Baseball Great Frank Robinson-77 Today

Baseball Hall of Famer Frank Robinson turns 77 today.

Ten Notes on Frank Robinson

1. Along with Roberto Clemente the most under-appreciated player of the 1950’s-1960’s. When he retired he had 586 career home runs. That put him 4th on the all-time list. He is now 9th.

2. Frank Robinson came up in 1956 with the Cincinnati Reds and played the first ten seasons with them. He hit a then record 38 home runs for a rookie- and won the Rookie of the Year Award. He won the MVP Award in 1961.

3-Frank was one of the hardest nosed players of a hard nosed generation of players. When batting he crowded the plate, as a result he got hit by a lot of pitches and was knocked down a lot. He was one of those runners who would come in hard at second base to break up a double play. He played the game as it was supposed to be played- hard.

4-One of the worst trades in MLB history and one that payed huge dividends for the Baltimore Orioles was prior to the 1966 season- Reds Owner Bill Dewitt traded Robby to the Orioles for pitcher Milt Pappas. DeWitt remarked that Robinson was ‘an old 30″ All he did in his first season with the Orioles in 1966 was win the Triple Crown. He was the AL MVP that year and the MVP in the World Series.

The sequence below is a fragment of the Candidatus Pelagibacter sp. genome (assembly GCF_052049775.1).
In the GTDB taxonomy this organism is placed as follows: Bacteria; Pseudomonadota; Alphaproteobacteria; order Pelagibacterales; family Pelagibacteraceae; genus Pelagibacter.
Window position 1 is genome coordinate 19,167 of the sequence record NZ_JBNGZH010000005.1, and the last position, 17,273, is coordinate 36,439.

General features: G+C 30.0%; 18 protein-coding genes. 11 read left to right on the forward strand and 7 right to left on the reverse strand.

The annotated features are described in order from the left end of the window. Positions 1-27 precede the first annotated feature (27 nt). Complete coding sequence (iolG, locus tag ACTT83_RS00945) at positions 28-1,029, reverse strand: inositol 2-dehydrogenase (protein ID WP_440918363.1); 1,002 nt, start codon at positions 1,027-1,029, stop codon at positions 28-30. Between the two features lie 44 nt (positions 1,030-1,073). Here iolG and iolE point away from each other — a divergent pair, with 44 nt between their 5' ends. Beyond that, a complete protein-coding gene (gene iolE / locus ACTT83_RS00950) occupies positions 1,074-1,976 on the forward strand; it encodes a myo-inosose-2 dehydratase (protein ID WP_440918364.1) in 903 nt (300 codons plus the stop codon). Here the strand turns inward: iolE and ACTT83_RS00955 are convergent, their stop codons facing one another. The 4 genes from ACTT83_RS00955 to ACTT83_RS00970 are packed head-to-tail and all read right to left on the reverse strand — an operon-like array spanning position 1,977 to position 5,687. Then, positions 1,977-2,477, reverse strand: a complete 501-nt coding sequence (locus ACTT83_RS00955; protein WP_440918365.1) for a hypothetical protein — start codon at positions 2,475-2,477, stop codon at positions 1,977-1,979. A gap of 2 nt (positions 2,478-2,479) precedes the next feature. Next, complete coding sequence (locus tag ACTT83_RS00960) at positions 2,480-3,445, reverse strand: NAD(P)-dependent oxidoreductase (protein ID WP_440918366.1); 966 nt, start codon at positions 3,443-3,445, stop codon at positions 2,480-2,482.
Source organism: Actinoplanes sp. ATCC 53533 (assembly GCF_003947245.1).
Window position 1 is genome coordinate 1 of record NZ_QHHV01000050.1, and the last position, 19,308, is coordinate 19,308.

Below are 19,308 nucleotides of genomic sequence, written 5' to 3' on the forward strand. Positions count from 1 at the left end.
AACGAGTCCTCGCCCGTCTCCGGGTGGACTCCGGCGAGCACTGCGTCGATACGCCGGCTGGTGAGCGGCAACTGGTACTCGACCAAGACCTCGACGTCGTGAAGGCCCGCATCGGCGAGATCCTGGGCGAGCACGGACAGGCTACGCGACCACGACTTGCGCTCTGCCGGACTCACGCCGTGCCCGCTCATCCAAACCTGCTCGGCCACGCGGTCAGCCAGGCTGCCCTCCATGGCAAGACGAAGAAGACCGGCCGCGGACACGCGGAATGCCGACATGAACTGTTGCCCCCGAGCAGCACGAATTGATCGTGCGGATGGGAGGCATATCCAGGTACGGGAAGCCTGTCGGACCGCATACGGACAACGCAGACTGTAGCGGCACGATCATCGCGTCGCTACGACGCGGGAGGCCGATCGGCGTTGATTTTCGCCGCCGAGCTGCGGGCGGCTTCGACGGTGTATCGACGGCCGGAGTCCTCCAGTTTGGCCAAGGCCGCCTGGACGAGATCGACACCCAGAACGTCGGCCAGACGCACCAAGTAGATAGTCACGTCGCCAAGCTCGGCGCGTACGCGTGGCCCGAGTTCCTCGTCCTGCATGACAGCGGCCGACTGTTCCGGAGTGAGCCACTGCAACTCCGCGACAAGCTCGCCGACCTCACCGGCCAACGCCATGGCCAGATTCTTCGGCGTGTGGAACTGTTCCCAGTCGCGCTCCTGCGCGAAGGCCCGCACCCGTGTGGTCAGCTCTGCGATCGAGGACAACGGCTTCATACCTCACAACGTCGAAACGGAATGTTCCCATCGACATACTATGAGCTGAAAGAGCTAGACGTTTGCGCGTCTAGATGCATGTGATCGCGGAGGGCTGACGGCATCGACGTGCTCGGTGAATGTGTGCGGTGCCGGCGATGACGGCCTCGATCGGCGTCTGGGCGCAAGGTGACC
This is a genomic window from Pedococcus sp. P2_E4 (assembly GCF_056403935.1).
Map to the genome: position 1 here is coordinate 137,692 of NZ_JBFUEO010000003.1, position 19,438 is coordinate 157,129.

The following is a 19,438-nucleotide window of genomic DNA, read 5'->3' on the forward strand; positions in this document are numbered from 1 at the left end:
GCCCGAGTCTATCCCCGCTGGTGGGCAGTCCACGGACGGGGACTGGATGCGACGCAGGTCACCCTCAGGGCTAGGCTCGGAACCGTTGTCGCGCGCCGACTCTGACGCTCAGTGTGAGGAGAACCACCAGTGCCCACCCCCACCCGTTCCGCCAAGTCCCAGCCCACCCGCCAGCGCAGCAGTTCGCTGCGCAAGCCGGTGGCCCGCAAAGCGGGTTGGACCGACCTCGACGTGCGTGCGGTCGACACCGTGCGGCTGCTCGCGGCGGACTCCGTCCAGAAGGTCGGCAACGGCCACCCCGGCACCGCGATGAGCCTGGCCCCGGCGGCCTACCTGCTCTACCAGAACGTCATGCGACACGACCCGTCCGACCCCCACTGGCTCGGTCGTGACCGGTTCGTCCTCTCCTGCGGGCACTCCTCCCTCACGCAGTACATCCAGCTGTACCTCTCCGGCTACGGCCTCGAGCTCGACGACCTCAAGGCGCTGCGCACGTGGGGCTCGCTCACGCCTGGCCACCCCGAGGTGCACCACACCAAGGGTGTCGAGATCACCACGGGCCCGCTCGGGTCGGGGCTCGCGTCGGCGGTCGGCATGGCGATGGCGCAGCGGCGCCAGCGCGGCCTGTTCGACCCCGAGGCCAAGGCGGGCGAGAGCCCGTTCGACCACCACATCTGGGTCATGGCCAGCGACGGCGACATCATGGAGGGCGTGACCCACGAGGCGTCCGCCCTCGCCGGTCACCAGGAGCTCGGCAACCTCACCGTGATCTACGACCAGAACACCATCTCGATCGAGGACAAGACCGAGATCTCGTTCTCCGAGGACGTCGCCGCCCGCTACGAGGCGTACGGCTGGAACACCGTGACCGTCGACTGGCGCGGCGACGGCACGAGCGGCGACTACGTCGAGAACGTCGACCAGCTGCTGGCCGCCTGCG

5.Frank Robinson was a 14 time All-Star. He was a major part of two World Series Championships with the Orioles in 1966 and 1970. His number #20 has been retired by both the Orioles and the Reds.

6. Frank Robinson was a career .294 hitter. 586 home runs, 1812 RBI’s. He just came up a little short of 3000 career hits with 2943.

7. Frank Robinson was named the first African-American MLB manager in 1975 with the Cleveland Indians. He was a player-manager. In his first at-bat as player-manager he hit a home run at Cleveland Stadium off of Doc Medich of the Yankees. I remember listening to that game on the radio. The place went crazy! Things in the long run didn’t work out in Cleveland but he was a trailblazer.

8 Frank managed the Indians, Giants, Orioles and Expos-Nationals, his last year of managing was 2006. The general feeling is that he got better as he went on. He was noted early on for a lack of patience with players. He is also one of those guys who seemed to mellow as he grew older. The angry/fiery Frank Robinson of his playing days, early managerial days grew into a calmer man. {In contrast Willie Mays has reportedly been a big grump with a chip on his shoulder in the past 20-30 years}

9. In 1999 The Sporting News listed Robinson as the 22nd greatest player of the 20th century. That seems about right. He never got the recognition of a Mays or a Mantle. I think the most underrated player of all time is Stan “The Man’ Musial but Robinson and Clemente are right behind him.

10. In 2005 Frank Robinson was given the Presidential Medal of Freedom by President George W. Bush.